Best Answer:
The terms can be grouped in pairs, so that we have ∑( (1/2n) - (1/√(2n+1)) . Each term is negative, so we consider the negative the of the entire series, and look at ∑( 1/√(2n+1) - (1/2n) ). But for all n > 2, the term 1/√(2n+1) - (1/2n) is greater than 1/2n, which is a known divergent series.

Edit: anonymous dude, I've heard of this Riemann Rearrangement Theorem, which I think borders on saying that some infinite series have "indeterminate" values, if one is indeed allowed to rearrange the terms in any fashion. However, as a practical matter, this "rearrangement" should be limited to only the first n terms, i.e., no "borrowing" from terms that are from the increasingly higher order terms, otherwise, yes, you can get ambiguous or even nonsense results. As an example, the alternating series ±1/n does clearly reach a limit (namely Log(2)) if added strictly sequentially, but this series can be manipulated to sum up to whatever you want.

In my opinion, I think this is one of the soft spots of mathematics, which is supposedly rigorous, unambiguous, and exactly repeatable. It is actually not. I find this kind of ambiguity interesting, because I often wonder if this is the source of ambiguity or uncertainity in physics. But I speculatively digress.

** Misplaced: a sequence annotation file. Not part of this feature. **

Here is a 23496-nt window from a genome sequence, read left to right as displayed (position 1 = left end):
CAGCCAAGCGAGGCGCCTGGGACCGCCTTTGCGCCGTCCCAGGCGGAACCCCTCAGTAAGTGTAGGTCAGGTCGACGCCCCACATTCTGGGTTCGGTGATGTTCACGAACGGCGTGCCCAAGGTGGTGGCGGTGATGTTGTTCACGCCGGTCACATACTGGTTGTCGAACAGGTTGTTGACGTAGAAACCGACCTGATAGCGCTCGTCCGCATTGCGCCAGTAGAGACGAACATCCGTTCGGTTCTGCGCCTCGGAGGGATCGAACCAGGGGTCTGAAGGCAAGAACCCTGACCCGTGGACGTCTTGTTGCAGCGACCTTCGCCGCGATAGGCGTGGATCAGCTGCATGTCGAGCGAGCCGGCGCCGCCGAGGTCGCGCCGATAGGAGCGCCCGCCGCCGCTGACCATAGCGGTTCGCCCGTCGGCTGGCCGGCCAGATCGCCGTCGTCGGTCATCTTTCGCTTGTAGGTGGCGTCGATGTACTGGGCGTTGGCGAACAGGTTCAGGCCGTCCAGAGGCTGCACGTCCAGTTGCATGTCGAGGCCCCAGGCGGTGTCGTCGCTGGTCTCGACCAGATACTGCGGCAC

But in any case, please post any interesting results you may come up with, anonymous dude, I would very much like to know.

NOW I give this Y!A question a thumbs up for interest.

Edit 2: I recall now an amusing example of this "Riemann Rearrangment Theorem". Two farmers are planting seeds on two rows, putting in one seed at a time. With every 5th seed that each farmer plants, two birds eats a seed, one from each row. The difference is that the 1st bird eats the seeds sequentially from the beginning of the row, while the 2nd bird eats every 5th seed. Both farmers plant an infinity of seeds. How many are left? In the first case, none are left, while in the 2nd, there is an infinity of them left! This is in spite of the fact both birds are eating the seeds at the same rate.

Edit 3: In fact, the sum ∑( 1/√(2n+1) - (1/2n) ) is suprisingly very close to √(2n) for large n. Maybe I should post this as a Y!A question, "Prove that √(2n) / ∑( 1/√(2n+1) - (1/2n) ) converges to 1 as n -> infinity"

Edit 4: Zo Maar has just answered my Y!A question and has removed "suprisingly" from of my description of this behavior.

Edit 5: Hey, Yellow Cake, I thought it was a stupid question too, but anonymous dude had made this one really interesting. I think it touches one of the problems still unresolved in mathematics, the ambiguity of certain infinite sums. The core of the problem is the idea of looking at an infinity of terms as a "set", with the presumption that there is an definite and unique value for the sum of them. I think it's a fallacy to speak of a sum of an infinite set without attention to order. As a matter of fact, this sort of reminds me of the matter of "Axiom of Choice", see Wiki link.